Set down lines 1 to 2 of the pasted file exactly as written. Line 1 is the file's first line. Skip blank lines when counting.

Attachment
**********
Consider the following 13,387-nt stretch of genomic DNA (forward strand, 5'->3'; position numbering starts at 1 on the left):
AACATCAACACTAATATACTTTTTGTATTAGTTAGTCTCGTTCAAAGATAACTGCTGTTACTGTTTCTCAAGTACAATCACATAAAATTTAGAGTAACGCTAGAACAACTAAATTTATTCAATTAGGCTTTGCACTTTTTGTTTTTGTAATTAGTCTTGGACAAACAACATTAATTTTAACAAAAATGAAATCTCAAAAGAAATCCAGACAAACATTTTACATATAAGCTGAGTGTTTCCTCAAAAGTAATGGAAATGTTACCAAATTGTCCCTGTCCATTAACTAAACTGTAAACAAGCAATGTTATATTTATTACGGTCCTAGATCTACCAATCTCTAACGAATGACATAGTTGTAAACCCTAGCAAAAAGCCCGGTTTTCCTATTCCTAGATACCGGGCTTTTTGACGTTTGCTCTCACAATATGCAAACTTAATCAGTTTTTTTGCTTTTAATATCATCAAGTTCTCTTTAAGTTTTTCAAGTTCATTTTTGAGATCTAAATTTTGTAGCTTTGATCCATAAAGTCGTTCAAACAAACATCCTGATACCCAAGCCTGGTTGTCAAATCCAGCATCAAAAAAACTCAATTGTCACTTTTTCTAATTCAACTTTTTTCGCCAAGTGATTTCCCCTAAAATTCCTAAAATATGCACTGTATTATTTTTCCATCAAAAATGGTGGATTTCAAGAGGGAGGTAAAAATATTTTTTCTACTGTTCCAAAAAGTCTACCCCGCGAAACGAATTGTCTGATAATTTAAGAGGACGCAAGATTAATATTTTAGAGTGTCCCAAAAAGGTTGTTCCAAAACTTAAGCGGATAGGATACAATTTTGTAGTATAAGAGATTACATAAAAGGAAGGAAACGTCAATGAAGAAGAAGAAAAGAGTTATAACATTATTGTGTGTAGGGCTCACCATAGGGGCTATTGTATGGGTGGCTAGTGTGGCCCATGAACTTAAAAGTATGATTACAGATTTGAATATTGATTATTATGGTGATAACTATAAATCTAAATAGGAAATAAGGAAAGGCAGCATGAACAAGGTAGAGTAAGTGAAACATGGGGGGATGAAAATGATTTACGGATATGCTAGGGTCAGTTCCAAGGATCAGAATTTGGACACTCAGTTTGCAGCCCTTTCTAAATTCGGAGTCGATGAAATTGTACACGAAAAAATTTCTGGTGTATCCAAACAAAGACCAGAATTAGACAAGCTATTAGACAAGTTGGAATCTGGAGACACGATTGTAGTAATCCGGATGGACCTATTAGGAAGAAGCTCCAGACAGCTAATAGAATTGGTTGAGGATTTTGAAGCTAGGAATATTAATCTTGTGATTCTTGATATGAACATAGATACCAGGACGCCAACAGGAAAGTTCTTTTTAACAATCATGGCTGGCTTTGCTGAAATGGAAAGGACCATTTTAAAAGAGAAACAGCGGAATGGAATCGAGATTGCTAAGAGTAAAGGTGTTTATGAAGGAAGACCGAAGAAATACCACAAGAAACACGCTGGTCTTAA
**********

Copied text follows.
Consider the following 13,387-nt stretch of genomic DNA (forward strand, 5'->3'; position numbering starts at 1 on the left):
AACATCAACACTAATATACTTTTTGTATTAGTTAGTCTCGTTCAAAGATAACTGCTGTTACTGTTTCTCAAGTACAATCACATAAAATTTAGAGTAACGCTAGAACAACTAAATTTATTCAATTAGGCTTTGCACTTTTTGTTTTTGTAATTAGTCTTGGACAAACAACATTAATTTTAACAAAAATGAAATCTCAAAAGAAATCCAGACAAACATTTTACATATAAGCTGAGTGTTTCCTCAAAAGTAATGGAAATGTTACCAAATTGTCCCTGTCCATTAACTAAACTGTAAACAAGCAATGTTATATTTATTACGGTCCTAGATCTACCAATCTCTAACGAATGACATAGTTGTAAACCCTAGCAAAAAGCCCGGTTTTCCTATTCCTAGATACCGGGCTTTTTGACGTTTGCTCTCACAATATGCAAACTTAATCAGTTTTTTTGCTTTTAATATCATCAAGTTCTCTTTAAGTTTTTCAAGTTCATTTTTGAGATCTAAATTTTGTAGCTTTGATCCATAAAGTCGTTCAAACAAACATCCTGATACCCAAGCCTGGTTGTCAAATCCAGCATCAAAAAAACTCAATTGTCACTTTTTCTAATTCAACTTTTTTCGCCAAGTGATTTCCCCTAAAATTCCTAAAATATGCACTGTATTATTTTTCCATCAAAAATGGTGGATTTCAAGAGGGAGGTAAAAATATTTTTTCTACTGTTCCAAAAAGTCTACCCCGCGAAACGAATTGTCTGATAATTTAAGAGGACGCAAGATTAATATTTTAGAGTGTCCCAAAAAGGTTGTTCCAAAACTTAAGCGGATAGGATACAATTTTGTAGTATAAGAGATTACATAAAAGGAAGGAAACGTCAATGAAGAAGAAGAAAAGAGTTATAACATTATTGTGTGTAGGGCTCACCATAGGGGCTATTGTATGGGTGGCTAGTGTGGCCCATGAACTTAAAAGTATGATTACAGATTTGAATATTGATTATTATGGTGATAACTATAAATCTAAATAGGAAATAAGGAAAGGCAGCATGAACAAGGTAGAGTAAGTGAAACATGGGGGGATGAAAATGATTTACGGATATGCTAGGGTCAGTTCCAAGGATCAGAATTTGGACACTCAGTTTGCAGCCCTTTCTAAATTCGGAGTCGATGAAATTGTACACGAAAAAATTTCTGGTGTATCCAAACAAAGACCAGAATTAGACAAGCTATTAGACAAGTTGGAATCTGGAGACACGATTGTAGTAATCCGGATGGACCTATTAGGAAGAAGCTCCAGACAGCTAATAGAATTGGTTGAGGATTTTGAAGCTAGGAATATTAATCTTGTGATTCTTGATATGAACATAGATACCAGGACGCCAACAGGAAAGTTCTTTTTAACAATCATGGCTGGCTTTGCTGAAATGGAAAGGACCATTTTAAAAGAGAAACAGCGGAATGGAATCGAGATTGCTAAGAGTAAAGGTGTTTATGAAGGAAGACCGAAGAAATACCACAAGAAACACGCTGGTCTTAA